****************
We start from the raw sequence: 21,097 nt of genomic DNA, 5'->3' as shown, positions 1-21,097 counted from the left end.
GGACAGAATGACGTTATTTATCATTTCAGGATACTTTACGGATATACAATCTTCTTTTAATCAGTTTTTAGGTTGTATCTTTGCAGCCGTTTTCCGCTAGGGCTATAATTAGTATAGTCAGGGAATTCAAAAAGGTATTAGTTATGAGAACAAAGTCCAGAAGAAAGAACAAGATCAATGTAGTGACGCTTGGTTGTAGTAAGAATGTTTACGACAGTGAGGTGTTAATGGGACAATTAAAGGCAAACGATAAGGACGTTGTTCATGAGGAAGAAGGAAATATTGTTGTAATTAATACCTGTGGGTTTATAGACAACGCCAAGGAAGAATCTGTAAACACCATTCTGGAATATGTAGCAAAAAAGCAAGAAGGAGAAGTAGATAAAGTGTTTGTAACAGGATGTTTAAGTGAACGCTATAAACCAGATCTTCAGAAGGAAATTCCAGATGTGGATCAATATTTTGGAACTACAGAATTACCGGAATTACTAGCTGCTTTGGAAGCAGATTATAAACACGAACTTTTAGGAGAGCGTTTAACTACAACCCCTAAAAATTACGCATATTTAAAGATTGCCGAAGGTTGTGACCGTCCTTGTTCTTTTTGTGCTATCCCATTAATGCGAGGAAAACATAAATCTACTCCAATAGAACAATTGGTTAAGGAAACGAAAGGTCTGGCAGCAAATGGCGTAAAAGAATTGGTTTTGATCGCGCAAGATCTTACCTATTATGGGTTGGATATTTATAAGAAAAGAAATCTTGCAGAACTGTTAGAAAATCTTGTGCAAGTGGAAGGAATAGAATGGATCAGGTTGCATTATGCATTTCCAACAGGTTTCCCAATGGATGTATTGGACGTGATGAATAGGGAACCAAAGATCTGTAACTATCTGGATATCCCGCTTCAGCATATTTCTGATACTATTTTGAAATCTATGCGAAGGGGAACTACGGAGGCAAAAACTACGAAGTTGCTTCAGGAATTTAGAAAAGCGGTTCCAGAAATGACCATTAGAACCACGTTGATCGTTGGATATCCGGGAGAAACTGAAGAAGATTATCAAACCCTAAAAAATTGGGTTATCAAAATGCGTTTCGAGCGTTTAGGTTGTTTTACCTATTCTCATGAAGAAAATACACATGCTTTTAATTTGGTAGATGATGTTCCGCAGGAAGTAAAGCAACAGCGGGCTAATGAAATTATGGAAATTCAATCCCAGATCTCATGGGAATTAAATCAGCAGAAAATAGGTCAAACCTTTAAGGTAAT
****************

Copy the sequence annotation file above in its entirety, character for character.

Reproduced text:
We start from the raw sequence: 21,097 nt of genomic DNA, 5'->3' as shown, positions 1-21,097 counted from the left end.
GGACAGAATGACGTTATTTATCATTTCAGGATACTTTACGGATATACAATCTTCTTTTAATCAGTTTTTAGGTTGTATCTTTGCAGCCGTTTTCCGCTAGGGCTATAATTAGTATAGTCAGGGAATTCAAAAAGGTATTAGTTATGAGAACAAAGTCCAGAAGAAAGAACAAGATCAATGTAGTGACGCTTGGTTGTAGTAAGAATGTTTACGACAGTGAGGTGTTAATGGGACAATTAAAGGCAAACGATAAGGACGTTGTTCATGAGGAAGAAGGAAATATTGTTGTAATTAATACCTGTGGGTTTATAGACAACGCCAAGGAAGAATCTGTAAACACCATTCTGGAATATGTAGCAAAAAAGCAAGAAGGAGAAGTAGATAAAGTGTTTGTAACAGGATGTTTAAGTGAACGCTATAAACCAGATCTTCAGAAGGAAATTCCAGATGTGGATCAATATTTTGGAACTACAGAATTACCGGAATTACTAGCTGCTTTGGAAGCAGATTATAAACACGAACTTTTAGGAGAGCGTTTAACTACAACCCCTAAAAATTACGCATATTTAAAGATTGCCGAAGGTTGTGACCGTCCTTGTTCTTTTTGTGCTATCCCATTAATGCGAGGAAAACATAAATCTACTCCAATAGAACAATTGGTTAAGGAAACGAAAGGTCTGGCAGCAAATGGCGTAAAAGAATTGGTTTTGATCGCGCAAGATCTTACCTATTATGGGTTGGATATTTATAAGAAAAGAAATCTTGCAGAACTGTTAGAAAATCTTGTGCAAGTGGAAGGAATAGAATGGATCAGGTTGCATTATGCATTTCCAACAGGTTTCCCAATGGATGTATTGGACGTGATGAATAGGGAACCAAAGATCTGTAACTATCTGGATATCCCGCTTCAGCATATTTCTGATACTATTTTGAAATCTATGCGAAGGGGAACTACGGAGGCAAAAACTACGAAGTTGCTTCAGGAATTTAGAAAAGCGGTTCCAGAAATGACCATTAGAACCACGTTGATCGTTGGATATCCGGGAGAAACTGAAGAAGATTATCAAACCCTAAAAAATTGGGTTATCAAAATGCGTTTCGAGCGTTTAGGTTGTTTTACCTATTCTCATGAAGAAAATACACATGCTTTTAATTTGGTAGATGATGTTCCGCAGGAAGTAAAGCAACAGCGGGCTAATGAAATTATGGAAATTCAATCCCAGATCTCATGGGAATTAAATCAGCAGAAAATAGGTCAAACCTTTAAGGTAAT